The relatives of the victims expressed concern that the convictions would be jeopardized if the Crown argued that the trial judge had made errors. Opposition critic Leonard Krog criticized the Attorney-General for not having briefed the victims' families in advance.

Oppal apologized to the victims' families for not informing them of the appeal before it was announced to the general public. Oppal also said that the appeal was filed largely for "strategic" reasons, in anticipation of an appeal by the defence. The prosecution’s rationale was that if Pickton appeals his convictions, and if that appeal is allowed, resulting in a new trial, the prosecution will want to hold that new trial on the original 26 charges of first-degree murder. But the Crown would be precluded from doing so unless it had successfully appealed the original acquittals on the first-degree murder charges, and the severance of the 26 counts into one group of six and one group of twenty.


Under the applicable rules of court, the time period for the Crown to appeal expired 30 days after December 9, when the verdicts were rendered, while the time period for the defense to appeal expired 30 days after December 11, when Pickton was sentenced. That is why the Crown announced its appeal first, even though the Crown appeal is intended to be conditional on an appeal by the defence. If the defence had not filed an appeal, then the Crown could have withdrawn its appeal.

Defense appeal
On January 9, 2008, lawyers for Pickton filed a notice of appeal in the British Columbia Court of Appeal, seeking a new trial on six counts of second-degree murder. The lawyer representing Pickton on the appeal was Gil McKinnon, who had been a Crown prosecutor in the 1970s.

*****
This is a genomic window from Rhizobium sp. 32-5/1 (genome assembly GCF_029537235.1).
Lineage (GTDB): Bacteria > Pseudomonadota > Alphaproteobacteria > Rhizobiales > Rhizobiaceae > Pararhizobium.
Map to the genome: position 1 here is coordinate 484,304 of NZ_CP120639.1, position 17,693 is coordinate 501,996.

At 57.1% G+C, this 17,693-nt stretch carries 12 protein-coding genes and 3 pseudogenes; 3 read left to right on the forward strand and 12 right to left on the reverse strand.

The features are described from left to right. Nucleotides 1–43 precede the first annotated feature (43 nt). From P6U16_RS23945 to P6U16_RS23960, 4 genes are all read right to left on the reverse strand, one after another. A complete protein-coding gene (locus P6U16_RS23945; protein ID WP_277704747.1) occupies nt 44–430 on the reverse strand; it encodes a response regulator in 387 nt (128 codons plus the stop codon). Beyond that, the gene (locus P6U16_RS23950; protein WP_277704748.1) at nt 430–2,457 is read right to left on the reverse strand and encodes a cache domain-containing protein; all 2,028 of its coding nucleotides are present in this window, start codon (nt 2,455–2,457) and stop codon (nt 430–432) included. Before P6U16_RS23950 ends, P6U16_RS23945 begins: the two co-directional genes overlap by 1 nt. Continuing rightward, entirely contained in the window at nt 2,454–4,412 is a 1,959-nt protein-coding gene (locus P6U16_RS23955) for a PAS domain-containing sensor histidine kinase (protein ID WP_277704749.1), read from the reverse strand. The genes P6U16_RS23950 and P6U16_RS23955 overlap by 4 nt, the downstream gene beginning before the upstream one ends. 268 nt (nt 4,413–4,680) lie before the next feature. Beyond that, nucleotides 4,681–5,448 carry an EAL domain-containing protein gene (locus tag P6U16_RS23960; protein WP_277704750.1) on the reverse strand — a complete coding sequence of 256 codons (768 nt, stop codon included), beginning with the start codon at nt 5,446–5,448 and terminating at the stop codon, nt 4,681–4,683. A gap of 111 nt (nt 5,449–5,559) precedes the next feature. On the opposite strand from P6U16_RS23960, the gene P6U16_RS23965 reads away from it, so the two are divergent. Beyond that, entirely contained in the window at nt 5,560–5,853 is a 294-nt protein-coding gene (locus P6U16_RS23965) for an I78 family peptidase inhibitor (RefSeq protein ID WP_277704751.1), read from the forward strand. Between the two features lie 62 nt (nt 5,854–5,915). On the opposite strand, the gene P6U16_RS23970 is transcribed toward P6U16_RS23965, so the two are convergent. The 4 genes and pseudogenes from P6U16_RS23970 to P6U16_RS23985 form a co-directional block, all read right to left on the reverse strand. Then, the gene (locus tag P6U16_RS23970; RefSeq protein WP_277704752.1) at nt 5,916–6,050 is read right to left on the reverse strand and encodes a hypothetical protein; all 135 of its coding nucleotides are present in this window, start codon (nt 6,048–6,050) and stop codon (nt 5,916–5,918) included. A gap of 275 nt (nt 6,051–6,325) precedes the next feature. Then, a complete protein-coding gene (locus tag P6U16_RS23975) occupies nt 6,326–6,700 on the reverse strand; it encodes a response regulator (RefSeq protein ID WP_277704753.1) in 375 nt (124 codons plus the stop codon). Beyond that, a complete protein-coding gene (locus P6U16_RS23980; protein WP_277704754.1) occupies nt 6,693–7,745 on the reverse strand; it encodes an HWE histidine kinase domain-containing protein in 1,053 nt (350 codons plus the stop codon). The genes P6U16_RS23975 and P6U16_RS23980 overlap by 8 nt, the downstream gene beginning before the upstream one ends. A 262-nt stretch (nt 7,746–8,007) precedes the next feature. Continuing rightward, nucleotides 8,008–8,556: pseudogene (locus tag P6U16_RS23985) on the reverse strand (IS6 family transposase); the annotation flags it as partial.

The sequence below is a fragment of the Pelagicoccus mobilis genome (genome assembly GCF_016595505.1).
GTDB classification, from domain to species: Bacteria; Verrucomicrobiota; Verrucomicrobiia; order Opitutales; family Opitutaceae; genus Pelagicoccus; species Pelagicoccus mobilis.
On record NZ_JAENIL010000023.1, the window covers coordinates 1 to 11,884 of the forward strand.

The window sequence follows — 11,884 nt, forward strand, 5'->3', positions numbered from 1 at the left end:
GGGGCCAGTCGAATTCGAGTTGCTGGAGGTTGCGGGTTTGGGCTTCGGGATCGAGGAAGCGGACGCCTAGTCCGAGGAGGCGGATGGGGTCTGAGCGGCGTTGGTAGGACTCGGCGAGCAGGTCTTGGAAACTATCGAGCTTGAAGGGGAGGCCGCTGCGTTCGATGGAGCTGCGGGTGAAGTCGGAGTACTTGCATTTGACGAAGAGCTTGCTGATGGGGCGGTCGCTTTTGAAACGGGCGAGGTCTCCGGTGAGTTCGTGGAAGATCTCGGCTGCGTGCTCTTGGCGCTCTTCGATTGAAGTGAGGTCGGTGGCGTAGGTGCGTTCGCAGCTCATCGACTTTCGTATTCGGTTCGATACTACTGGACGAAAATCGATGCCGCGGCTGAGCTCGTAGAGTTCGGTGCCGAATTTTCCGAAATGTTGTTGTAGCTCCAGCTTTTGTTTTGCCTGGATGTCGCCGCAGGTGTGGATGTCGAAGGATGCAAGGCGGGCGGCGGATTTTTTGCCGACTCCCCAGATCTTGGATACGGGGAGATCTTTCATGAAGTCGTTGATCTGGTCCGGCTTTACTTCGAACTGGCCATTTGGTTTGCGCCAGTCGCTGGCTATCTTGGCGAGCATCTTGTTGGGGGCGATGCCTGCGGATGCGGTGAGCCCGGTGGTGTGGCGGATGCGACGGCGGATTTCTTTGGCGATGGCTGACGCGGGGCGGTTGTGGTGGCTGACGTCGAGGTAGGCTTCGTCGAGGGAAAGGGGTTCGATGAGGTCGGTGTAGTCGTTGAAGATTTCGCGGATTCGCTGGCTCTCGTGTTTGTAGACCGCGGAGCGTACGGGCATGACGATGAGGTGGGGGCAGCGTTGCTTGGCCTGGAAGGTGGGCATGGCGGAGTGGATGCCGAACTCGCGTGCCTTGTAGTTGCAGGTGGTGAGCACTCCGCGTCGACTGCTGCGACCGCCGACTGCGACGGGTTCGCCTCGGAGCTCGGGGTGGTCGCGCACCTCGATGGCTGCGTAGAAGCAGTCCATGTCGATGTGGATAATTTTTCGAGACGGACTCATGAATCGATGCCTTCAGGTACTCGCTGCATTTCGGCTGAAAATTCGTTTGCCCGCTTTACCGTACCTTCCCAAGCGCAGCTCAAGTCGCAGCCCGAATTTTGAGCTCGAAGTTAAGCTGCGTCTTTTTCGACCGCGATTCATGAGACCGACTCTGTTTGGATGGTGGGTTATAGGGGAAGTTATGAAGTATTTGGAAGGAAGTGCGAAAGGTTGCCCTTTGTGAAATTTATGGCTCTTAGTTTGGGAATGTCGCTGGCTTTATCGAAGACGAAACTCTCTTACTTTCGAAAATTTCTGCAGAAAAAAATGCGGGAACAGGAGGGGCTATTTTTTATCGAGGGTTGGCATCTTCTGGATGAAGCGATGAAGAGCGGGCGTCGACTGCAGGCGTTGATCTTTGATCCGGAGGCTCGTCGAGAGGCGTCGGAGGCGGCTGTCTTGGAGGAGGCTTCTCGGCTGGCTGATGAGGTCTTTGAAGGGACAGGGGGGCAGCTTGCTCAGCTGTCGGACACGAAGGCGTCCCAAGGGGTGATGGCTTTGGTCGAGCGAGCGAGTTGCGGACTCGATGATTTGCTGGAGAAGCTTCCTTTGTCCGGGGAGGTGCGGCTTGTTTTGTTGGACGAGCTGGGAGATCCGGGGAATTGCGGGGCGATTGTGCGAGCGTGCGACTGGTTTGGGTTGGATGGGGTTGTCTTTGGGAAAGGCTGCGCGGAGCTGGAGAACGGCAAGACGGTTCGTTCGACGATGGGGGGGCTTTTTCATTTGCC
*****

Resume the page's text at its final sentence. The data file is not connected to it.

The notice of appeal enumerated various areas in which the defense alleged that the trial judge erred: the main charge to the jury, the response to the jurors’ question, amending the jury charge, similar fact evidence, and Pickton’s statements to the police.

Decisions of the Court of Appeal
The British Columbia Court of Appeal issued its decisions on June 25, 2009, but some parts of the decisions were not publicly released because of publication bans still in place.

The Court of Appeal dismissed the defence appeal by a 2:1 majority.
Because there was a dissent on a point of law, Pickton was entitled to appeal to the Supreme Court of Canada, without first seeking leave to appeal. His notice of appeal was filed in the Supreme Court of Canada on August 24, 2009.
The Court of Appeal allowed the Crown appeal, finding that the trial judge erred in excluding some evidence and in severing the 26 counts into one group of 20 counts and one group of six. The order resulting from this finding was stayed, so that the conviction on the six counts of second degree murder would not be set aside.

Supreme Court of Canada
On June 26, 2009, Pickton's lawyers confirmed that they would exercise his right to appeal to the Supreme Court of Canada. The appeal was based on the dissent in the British Columbia Court of Appeal.

While Pickton had an automatic right to appeal to the Supreme Court of Canada based on the legal issues on which Justice Donald had dissented, Pickton's lawyers applied to the Supreme Court of Canada for leave to appeal on other issues as well. On November 26, 2009, the Supreme Court of Canada granted this application for leave to appeal. The effect of this was to broaden the scope of Pickton's appeal, allowing him to raise arguments that had been rejected unanimously in the B.C. Court of Appeal (not just arguments that had been rejected by the 2–1 majority).